Dave Stubbs tells this story: as a nine-year-old in 1967 in Pointe-Claire, Quebec, he went to bed before the end of the hockey game filling the family TV. Don’t worry, his father told him, we’ll watch the next one. It was Stubbs’ birthday next day, and when he woke up in the morning the news could hardly have been crueller: the Toronto Maple Leafs had beaten his cherished Montreal Canadiens to win the Stanley Cup.
Canadiens recovered, of course. Stubbs bounced back, too, going on to a 40-year career as a sports journalist, much of it spent as a distinguished editor and writer at the Montreal Gazette. Early in 2016, he found himself with a new gig, as columnist and historian for NHL.com, the league’s website. “If there’s such a thing as a dream job,” he said at the time, “I’ve found it.”
For his deep knowledge of hockey history and his skill as a storyteller, for his contacts, his curiosity, and his respect for the people who live their lives in and around the rink, Stubbs has long been a must-read chronicler of the game. If somehow you haven’t found him already, do that at NHL.com and on Twitter @Dave_Stubbs.
Last week, writer Kirstie McLellan Day launched Puckstruck’s ongoing series of recollections of first encounters with NHL hockey — that’s here. Today, Dave Stubbs takes a turn.
In a recent e-mail, Stubbs told this story: last year, at a dinner celebrating the announcement of the NHL’s 100 Greatest Players, he sat with legendary Maple Leafs’ centre Dave Keon. Stubbs:
I said to him, “I’ve had this inside me for 50 years. How does it feel to know that you broke the heart of a 10-year-old kid on his birthday by winning the Stanley Cup in 1967?”
He looked at me almost sympathetically for a moment then grinned and said, “Pretty good, actually.”
It was the perfect answer.
It’s almost 50 years to the day that Stubbs first went to the Montreal Forum with his dad, mere months after that birthday calamity. His account:
It was the brilliant white of the Montreal Forum ice and the clean, bright boards that took this 10-year-old’s breath away. That, and the noise of the crowd and the smell of the hot dogs, whose legendary status — the dogs, I mean — I would learn of in the decades to come.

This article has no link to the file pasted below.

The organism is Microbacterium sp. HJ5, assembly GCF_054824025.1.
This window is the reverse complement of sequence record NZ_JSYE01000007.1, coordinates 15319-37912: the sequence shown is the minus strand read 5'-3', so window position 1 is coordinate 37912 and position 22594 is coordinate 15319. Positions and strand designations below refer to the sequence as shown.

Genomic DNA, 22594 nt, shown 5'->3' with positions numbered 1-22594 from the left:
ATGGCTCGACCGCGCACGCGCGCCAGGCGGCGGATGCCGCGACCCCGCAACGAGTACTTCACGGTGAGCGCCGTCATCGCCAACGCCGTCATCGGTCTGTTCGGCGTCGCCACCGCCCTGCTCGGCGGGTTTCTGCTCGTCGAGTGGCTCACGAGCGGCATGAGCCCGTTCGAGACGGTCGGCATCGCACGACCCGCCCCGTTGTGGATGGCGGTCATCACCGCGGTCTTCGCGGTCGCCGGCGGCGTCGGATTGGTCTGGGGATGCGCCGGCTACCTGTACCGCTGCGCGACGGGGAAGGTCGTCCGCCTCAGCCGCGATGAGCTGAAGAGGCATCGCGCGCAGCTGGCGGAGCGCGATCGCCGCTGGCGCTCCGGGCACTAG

I had followed my beloved hometown Montreal Canadiens on Hockey Night in Canada and in the stories I read and clipped from the daily Montreal Gazette and Montreal Star, The Hockey News once a week and the monthly magazines on which I invested my allowance.
But until December 20, 1967, when my dad scored a pair of coveted Forum reds between the blue line and the net the Canadiens would attack for two periods, I had never seen the team in person.
As luck, or fate, would have it, the Toronto Maple Leafs were the opponent that school night. The same Maple Leafs who had beaten my Canadiens on the eve of my 10th birthday to win the 1967 Stanley Cup.
I was filled with excitement and dread on our drive to the Forum, overwhelmed by the anticipation of seeing my first live NHL game, terrified that the Leafs might beat my Habs before my eyes.
I remember this:
The Canadiens won 5-0 on Dick Duff’s hat trick. The first NHL goal I saw live came early in the first period, Duff banging a shot past Toronto goaler Johnny Bower;
Three of the Canadiens’ goals were scored in “my” end of the ice, two by Duff, one by Bobby Rousseau;
Bower was replaced for the third period by Bruce Gamble;
Gump Worsley was perfect in the Montreal net, which almost made up for the fact that my first boyhood hockey hero, Rogie Vachon, was his backup that night;
And I had two hot dogs. “Tell your mother you had one,” my father counselled me on the drive home.
I barely slept that night, stirred more by nerves than nitrates, and as I lay restlessly in bed, I remembered that a few months earlier I had said I hoped the Leafs would never win another Stanley Cup for having ruined my 10th birthday.
The Canadiens won the Cup in 1968 and 1969, and eight more times since then. The Maple Leafs? Call it karma.